DIY Chatroom Home Improvement Forum

DIY Chatroom Home Improvement Forum (http://www.diychatroom.com/)
-   Flooring (http://www.diychatroom.com/f5/)
-   -   Do I have to glue and nail 7 1/2" flooring (http://www.diychatroom.com/f5/do-i-have-glue-nail-7-1-2-flooring-167111/)

SDave5 12-22-2012 04:03 AM

Do I have to glue and nail 7 1/2" flooring
 
I'm installing a walnut 71/2" floor over a new osb sub-floor, its 5/8's thick. I've ask 3 "pro's" and have got 3 different answers. One said do not use glue at all, the other said glue only and the third said glue and nail.

woodman58 12-22-2012 06:25 AM

If the flooring is solid then any flooring over 5" should be glued and nailed. It sounds like it is engineered flooring. If it is you only need to nail it. Solid flooring will cup. I have seen 3" flooring cup with alot of humidity present. An engineered floor is more stable, because of the cris crossing layers of wood it will not expand and contract very much.

SDave5 12-22-2012 07:46 AM

It's a solid rustic grade (has some knots, burl, ect). So glue only or glue and nail/staple. I really appreciate the quick answer, I will be installing this floor over the holidays and want to make sure its done right. Its going over advantec osb sub-floor, can I use Bosticks best or is their something better.

joecaption 12-22-2012 08:13 AM

Why not check with the company that made the flooring for there suggestions on installing it. There the ones going to be looking for an excuess not to warrenty it if it's installed wrong.

SDave5 12-22-2012 08:24 AM

I bought the flooring at auction at a very good price ($1.65) so no warranty. We're building a log home and we think it will look great. But even at that price I don't want it to fail after a few months, I'm looking for the best method possible. The one person that told me to not use glue said "with a plank that wide it will expand at a different rate that the sub-floor and if I glue it it will pop off the sub-floor for sure. Like everything I guess everyone is an expert, he was a salesman at a flooring store, don't even know if he ever installed a floor. I really appreciate the info I get here - Thank You.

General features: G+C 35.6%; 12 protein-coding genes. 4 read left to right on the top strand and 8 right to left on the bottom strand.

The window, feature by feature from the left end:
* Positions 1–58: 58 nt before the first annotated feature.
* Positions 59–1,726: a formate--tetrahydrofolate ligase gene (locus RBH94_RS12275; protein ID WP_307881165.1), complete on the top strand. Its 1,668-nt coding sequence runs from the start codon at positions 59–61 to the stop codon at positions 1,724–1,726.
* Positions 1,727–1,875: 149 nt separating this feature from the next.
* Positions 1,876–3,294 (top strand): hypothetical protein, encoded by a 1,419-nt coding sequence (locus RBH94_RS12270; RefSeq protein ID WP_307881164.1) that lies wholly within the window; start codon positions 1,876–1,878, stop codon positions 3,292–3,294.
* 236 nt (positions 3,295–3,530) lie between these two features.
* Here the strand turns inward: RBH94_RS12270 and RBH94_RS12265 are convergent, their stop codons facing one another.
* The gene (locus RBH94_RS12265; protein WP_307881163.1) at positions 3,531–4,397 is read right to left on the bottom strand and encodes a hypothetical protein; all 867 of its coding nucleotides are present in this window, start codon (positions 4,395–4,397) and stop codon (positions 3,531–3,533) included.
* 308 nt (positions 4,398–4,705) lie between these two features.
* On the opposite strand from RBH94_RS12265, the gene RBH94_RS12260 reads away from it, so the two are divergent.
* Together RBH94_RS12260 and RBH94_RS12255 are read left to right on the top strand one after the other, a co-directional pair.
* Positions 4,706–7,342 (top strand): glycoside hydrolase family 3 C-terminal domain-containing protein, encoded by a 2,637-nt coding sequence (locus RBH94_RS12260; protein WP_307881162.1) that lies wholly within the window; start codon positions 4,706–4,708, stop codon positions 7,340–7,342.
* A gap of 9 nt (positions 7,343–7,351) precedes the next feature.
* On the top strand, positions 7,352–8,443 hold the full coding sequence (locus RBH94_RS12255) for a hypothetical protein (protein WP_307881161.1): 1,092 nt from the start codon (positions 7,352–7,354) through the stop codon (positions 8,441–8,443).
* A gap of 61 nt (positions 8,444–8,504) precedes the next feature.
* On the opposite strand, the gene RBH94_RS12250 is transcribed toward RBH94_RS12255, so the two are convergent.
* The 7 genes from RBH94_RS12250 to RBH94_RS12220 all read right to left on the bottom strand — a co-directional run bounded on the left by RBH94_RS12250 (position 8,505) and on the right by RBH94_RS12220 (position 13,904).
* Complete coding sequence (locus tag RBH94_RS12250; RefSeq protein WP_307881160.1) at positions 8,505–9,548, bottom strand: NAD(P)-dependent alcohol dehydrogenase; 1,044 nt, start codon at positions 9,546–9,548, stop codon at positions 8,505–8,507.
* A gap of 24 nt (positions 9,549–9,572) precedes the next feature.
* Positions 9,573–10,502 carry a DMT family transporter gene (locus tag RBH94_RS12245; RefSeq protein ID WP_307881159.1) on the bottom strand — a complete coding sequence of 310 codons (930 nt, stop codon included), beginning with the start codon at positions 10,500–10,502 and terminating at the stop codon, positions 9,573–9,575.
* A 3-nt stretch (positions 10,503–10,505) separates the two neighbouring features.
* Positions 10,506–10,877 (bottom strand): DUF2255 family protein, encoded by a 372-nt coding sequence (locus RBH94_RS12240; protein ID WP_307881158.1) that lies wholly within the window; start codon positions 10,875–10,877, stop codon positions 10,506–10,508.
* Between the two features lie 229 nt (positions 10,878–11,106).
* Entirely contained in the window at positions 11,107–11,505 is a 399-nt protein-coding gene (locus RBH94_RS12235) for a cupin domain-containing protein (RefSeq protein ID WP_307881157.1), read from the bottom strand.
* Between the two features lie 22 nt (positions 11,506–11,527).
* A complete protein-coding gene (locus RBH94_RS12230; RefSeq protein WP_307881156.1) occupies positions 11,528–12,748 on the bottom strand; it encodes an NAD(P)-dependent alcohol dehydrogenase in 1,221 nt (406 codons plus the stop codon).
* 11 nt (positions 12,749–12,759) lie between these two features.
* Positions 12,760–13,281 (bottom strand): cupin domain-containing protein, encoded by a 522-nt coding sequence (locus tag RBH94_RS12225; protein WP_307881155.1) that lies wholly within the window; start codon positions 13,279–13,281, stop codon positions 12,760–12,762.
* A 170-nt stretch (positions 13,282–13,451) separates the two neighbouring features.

oh'mike 12-22-2012 09:19 AM

Woodman has a lot of flooring experience---trust him.

JazMan 12-22-2012 10:21 AM

I agree with woodman. All solid hardwood 5" wide and over need to be glued and nailed. I would do the same even if it was engineered, but may not be necessary.

Although you're not expecting a warranty, you should still research the right way to do it. There should be a manufacturer's name on the boxes, no? Even if not I would check other manufacturers' instructions for a similar item.

So, is it solid or engineered?

Jaz

SDave5 12-22-2012 12:20 PM

Its solid, I wasn't questioning his reply, He said to glue it and I just wanted to know if I should nail it also. Although I'm a licensed builder I got into the energy conservation business at a very early age, it has been good to me and their aren't many that have 40 years experience in this field. If any of you guys ever need any info in this field feel free to email me. I'm also a certified Dept. of Energy inspector. I'm now 61 and building my retirement home in northern MI. and learning a lot about all the other trades.
Thank's to all of you
Dave

woodman58 12-22-2012 02:28 PM

Sdave5, I have amended my first post. I did not realize I left out the nailing part. It will need to be glued and nailed. You don't need to full spread the floor with glue. Just use liquid nail (or equivilent adhesive) and zigzag down the middle at least 3" to 4" wide. If you do it this way the floor will not fail.


All times are GMT -5. The time now is 03:58 PM.


Copyright 2003-2014 Escalate Media LP. All Rights Reserved